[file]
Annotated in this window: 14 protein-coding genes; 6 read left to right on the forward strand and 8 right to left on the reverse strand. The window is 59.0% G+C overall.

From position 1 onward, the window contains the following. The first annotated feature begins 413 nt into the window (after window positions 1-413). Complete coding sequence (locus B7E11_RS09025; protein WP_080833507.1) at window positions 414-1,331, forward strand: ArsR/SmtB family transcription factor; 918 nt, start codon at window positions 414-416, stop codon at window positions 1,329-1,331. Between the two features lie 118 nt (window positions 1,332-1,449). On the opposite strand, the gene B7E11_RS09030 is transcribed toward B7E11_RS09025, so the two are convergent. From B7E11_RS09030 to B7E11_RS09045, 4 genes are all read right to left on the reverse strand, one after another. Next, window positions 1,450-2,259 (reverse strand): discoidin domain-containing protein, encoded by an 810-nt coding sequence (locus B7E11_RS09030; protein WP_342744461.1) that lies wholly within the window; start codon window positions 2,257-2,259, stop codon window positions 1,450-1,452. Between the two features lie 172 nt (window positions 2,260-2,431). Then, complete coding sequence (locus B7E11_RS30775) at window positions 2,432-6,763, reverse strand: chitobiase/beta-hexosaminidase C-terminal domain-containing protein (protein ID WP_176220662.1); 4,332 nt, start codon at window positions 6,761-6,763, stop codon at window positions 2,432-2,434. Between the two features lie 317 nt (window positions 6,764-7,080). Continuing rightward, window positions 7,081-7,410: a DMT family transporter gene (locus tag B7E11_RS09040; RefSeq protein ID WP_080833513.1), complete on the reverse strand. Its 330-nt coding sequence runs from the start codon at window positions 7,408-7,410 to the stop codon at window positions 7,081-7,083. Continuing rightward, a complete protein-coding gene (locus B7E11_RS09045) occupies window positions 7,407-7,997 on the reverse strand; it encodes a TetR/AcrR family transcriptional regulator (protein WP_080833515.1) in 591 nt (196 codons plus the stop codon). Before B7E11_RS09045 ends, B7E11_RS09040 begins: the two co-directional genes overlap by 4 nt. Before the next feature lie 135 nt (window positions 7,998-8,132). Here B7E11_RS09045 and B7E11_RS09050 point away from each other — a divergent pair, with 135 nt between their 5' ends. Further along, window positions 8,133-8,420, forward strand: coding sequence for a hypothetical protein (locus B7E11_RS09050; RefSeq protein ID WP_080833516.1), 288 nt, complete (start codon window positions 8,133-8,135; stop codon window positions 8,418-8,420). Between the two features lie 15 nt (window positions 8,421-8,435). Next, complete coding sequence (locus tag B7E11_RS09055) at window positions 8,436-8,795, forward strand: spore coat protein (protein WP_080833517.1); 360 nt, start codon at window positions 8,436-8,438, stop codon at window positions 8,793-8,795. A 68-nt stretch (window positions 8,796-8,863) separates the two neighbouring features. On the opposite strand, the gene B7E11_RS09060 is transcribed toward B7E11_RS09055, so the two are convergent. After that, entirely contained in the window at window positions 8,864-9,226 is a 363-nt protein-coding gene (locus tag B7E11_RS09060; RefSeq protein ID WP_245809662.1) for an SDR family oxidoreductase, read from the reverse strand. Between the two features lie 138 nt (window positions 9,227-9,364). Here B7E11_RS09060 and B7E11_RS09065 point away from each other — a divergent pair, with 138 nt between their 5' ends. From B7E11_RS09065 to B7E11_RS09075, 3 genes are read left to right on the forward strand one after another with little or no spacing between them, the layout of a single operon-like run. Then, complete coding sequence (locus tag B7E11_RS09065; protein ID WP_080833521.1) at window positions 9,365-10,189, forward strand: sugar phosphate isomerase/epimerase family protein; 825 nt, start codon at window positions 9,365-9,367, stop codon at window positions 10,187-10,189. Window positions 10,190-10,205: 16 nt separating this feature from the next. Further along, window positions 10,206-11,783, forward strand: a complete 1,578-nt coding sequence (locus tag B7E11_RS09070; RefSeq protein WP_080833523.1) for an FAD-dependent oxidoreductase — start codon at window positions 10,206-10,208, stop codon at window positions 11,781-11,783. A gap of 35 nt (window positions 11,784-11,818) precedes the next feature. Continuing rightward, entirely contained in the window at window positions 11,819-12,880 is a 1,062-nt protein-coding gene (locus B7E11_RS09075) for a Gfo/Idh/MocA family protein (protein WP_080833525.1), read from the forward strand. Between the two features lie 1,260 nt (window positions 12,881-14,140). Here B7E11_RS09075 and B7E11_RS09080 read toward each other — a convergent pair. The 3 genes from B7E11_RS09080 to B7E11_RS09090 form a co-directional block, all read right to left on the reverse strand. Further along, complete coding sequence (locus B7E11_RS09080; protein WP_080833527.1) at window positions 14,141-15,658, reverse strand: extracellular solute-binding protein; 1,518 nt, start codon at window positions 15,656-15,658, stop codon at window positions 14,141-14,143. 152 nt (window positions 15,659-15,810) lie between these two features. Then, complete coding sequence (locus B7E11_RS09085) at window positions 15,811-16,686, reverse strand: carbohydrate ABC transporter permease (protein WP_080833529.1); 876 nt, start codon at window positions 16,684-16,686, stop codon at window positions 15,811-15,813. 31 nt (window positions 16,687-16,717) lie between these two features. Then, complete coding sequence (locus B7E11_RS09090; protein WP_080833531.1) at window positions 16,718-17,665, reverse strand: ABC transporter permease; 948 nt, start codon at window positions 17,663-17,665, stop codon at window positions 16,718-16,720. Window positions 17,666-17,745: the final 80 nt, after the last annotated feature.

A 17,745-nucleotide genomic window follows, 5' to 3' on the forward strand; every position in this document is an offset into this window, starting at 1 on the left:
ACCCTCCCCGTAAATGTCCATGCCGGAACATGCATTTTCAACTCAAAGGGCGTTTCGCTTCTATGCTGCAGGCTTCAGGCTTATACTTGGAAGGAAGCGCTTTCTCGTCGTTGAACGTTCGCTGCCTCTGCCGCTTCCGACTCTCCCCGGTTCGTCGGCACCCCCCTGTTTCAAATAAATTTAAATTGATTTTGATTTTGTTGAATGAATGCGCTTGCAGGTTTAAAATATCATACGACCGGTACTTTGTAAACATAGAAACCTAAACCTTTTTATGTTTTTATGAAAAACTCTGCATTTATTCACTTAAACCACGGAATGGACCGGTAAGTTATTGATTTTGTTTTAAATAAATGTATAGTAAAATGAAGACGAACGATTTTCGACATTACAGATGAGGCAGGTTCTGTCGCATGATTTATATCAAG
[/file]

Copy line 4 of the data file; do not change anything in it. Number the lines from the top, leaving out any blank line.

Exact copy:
ACCCTCCCCGTAAATGTCCATGCCGGAACATGCATTTTCAACTCAAAGGGCGTTTCGCTTCTATGCTGCAGGCTTCAGGCTTATACTTGGAAGGAAGCGCTTTCTCGTCGTTGAACGTTCGCTGCCTCTGCCGCTTCCGACTCTCCCCGGTTCGTCGGCACCCCCCTGTTTCAAATAAATTTAAATTGATTTTGATTTTGTTGAATGAATGCGCTTGCAGGTTTAAAATATCATACGACCGGTACTTTGTAAACATAGAAACCTAAACCTTTTTATGTTTTTATGAAAAACTCTGCATTTATTCACTTAAACCACGGAATGGACCGGTAAGTTATTGATTTTGTTTTAAATAAATGTATAGTAAAATGAAGACGAACGATTTTCGACATTACAGATGAGGCAGGTTCTGTCGCATGATTTATATCAAG